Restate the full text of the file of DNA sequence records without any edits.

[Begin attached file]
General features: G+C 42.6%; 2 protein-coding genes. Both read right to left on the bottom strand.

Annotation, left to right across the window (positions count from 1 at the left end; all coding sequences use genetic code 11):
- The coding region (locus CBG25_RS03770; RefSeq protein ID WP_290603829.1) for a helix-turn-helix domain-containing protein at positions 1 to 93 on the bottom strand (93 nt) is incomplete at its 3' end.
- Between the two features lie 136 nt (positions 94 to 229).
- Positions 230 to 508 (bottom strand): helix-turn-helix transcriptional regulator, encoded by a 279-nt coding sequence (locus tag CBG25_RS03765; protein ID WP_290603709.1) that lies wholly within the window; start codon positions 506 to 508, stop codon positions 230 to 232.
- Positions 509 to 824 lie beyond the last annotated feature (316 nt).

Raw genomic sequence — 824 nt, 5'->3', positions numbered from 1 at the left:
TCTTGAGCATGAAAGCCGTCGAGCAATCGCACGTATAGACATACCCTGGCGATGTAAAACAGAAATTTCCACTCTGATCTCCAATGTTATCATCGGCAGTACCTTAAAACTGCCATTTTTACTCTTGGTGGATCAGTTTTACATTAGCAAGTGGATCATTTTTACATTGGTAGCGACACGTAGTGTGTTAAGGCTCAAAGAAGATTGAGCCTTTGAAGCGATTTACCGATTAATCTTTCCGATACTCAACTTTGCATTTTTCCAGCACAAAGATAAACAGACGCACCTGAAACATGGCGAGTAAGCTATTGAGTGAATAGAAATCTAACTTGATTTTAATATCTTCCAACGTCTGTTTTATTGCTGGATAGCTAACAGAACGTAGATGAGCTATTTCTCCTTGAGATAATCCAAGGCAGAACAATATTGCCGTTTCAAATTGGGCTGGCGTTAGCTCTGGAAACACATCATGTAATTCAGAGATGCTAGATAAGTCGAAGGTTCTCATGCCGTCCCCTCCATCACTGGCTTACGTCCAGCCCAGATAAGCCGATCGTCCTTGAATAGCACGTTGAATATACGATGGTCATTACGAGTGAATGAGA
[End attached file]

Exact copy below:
General features: G+C 42.6%; 2 protein-coding genes. Both read right to left on the bottom strand.

Annotation, left to right across the window (positions count from 1 at the left end; all coding sequences use genetic code 11):
- The coding region (locus CBG25_RS03770; RefSeq protein ID WP_290603829.1) for a helix-turn-helix domain-containing protein at positions 1 to 93 on the bottom strand (93 nt) is incomplete at its 3' end.
- Between the two features lie 136 nt (positions 94 to 229).
- Positions 230 to 508 (bottom strand): helix-turn-helix transcriptional regulator, encoded by a 279-nt coding sequence (locus tag CBG25_RS03765; protein ID WP_290603709.1) that lies wholly within the window; start codon positions 506 to 508, stop codon positions 230 to 232.
- Positions 509 to 824 lie beyond the last annotated feature (316 nt).

Raw genomic sequence — 824 nt, 5'->3', positions numbered from 1 at the left:
TCTTGAGCATGAAAGCCGTCGAGCAATCGCACGTATAGACATACCCTGGCGATGTAAAACAGAAATTTCCACTCTGATCTCCAATGTTATCATCGGCAGTACCTTAAAACTGCCATTTTTACTCTTGGTGGATCAGTTTTACATTAGCAAGTGGATCATTTTTACATTGGTAGCGACACGTAGTGTGTTAAGGCTCAAAGAAGATTGAGCCTTTGAAGCGATTTACCGATTAATCTTTCCGATACTCAACTTTGCATTTTTCCAGCACAAAGATAAACAGACGCACCTGAAACATGGCGAGTAAGCTATTGAGTGAATAGAAATCTAACTTGATTTTAATATCTTCCAACGTCTGTTTTATTGCTGGATAGCTAACAGAACGTAGATGAGCTATTTCTCCTTGAGATAATCCAAGGCAGAACAATATTGCCGTTTCAAATTGGGCTGGCGTTAGCTCTGGAAACACATCATGTAATTCAGAGATGCTAGATAAGTCGAAGGTTCTCATGCCGTCCCCTCCATCACTGGCTTACGTCCAGCCCAGATAAGCCGATCGTCCTTGAATAGCACGTTGAATATACGATGGTCATTACGAGTGAATGAGA